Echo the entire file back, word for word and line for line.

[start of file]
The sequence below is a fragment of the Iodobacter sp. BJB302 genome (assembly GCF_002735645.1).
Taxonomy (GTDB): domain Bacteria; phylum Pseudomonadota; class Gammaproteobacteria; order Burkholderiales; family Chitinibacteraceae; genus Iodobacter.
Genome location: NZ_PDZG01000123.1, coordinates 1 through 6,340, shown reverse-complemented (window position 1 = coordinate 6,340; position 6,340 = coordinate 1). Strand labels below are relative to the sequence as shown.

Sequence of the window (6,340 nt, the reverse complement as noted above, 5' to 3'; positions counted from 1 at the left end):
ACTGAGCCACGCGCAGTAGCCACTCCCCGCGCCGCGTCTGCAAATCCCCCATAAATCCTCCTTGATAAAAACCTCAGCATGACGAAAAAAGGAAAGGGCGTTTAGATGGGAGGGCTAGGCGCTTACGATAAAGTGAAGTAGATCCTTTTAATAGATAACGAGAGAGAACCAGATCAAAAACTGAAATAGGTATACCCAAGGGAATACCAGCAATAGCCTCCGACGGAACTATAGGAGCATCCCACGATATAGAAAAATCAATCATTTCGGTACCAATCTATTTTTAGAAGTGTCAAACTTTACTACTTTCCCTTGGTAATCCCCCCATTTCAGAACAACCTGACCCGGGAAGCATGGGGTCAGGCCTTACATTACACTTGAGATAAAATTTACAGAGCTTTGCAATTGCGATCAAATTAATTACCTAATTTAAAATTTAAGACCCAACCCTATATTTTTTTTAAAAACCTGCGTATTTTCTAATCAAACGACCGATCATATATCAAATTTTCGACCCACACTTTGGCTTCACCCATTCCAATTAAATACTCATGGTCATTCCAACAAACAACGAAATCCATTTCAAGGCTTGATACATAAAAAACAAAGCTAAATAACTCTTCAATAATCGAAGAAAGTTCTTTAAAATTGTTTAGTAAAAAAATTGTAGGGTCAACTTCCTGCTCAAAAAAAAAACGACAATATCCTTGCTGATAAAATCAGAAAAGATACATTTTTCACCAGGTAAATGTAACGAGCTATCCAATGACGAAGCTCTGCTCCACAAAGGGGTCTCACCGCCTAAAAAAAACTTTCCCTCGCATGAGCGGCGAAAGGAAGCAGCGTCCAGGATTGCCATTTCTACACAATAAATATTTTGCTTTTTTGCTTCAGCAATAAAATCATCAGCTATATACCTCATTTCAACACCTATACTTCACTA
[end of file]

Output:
The sequence below is a fragment of the Iodobacter sp. BJB302 genome (assembly GCF_002735645.1).
Taxonomy (GTDB): domain Bacteria; phylum Pseudomonadota; class Gammaproteobacteria; order Burkholderiales; family Chitinibacteraceae; genus Iodobacter.
Genome location: NZ_PDZG01000123.1, coordinates 1 through 6,340, shown reverse-complemented (window position 1 = coordinate 6,340; position 6,340 = coordinate 1). Strand labels below are relative to the sequence as shown.

Sequence of the window (6,340 nt, the reverse complement as noted above, 5' to 3'; positions counted from 1 at the left end):
ACTGAGCCACGCGCAGTAGCCACTCCCCGCGCCGCGTCTGCAAATCCCCCATAAATCCTCCTTGATAAAAACCTCAGCATGACGAAAAAAGGAAAGGGCGTTTAGATGGGAGGGCTAGGCGCTTACGATAAAGTGAAGTAGATCCTTTTAATAGATAACGAGAGAGAACCAGATCAAAAACTGAAATAGGTATACCCAAGGGAATACCAGCAATAGCCTCCGACGGAACTATAGGAGCATCCCACGATATAGAAAAATCAATCATTTCGGTACCAATCTATTTTTAGAAGTGTCAAACTTTACTACTTTCCCTTGGTAATCCCCCCATTTCAGAACAACCTGACCCGGGAAGCATGGGGTCAGGCCTTACATTACACTTGAGATAAAATTTACAGAGCTTTGCAATTGCGATCAAATTAATTACCTAATTTAAAATTTAAGACCCAACCCTATATTTTTTTTAAAAACCTGCGTATTTTCTAATCAAACGACCGATCATATATCAAATTTTCGACCCACACTTTGGCTTCACCCATTCCAATTAAATACTCATGGTCATTCCAACAAACAACGAAATCCATTTCAAGGCTTGATACATAAAAAACAAAGCTAAATAACTCTTCAATAATCGAAGAAAGTTCTTTAAAATTGTTTAGTAAAAAAATTGTAGGGTCAACTTCCTGCTCAAAAAAAAAACGACAATATCCTTGCTGATAAAATCAGAAAAGATACATTTTTCACCAGGTAAATGTAACGAGCTATCCAATGACGAAGCTCTGCTCCACAAAGGGGTCTCACCGCCTAAAAAAAACTTTCCCTCGCATGAGCGGCGAAAGGAAGCAGCGTCCAGGATTGCCATTTCTACACAATAAATATTTTGCTTTTTTGCTTCAGCAATAAAATCATCAGCTATATACCTCATTTCAACACCTATACTTCACTA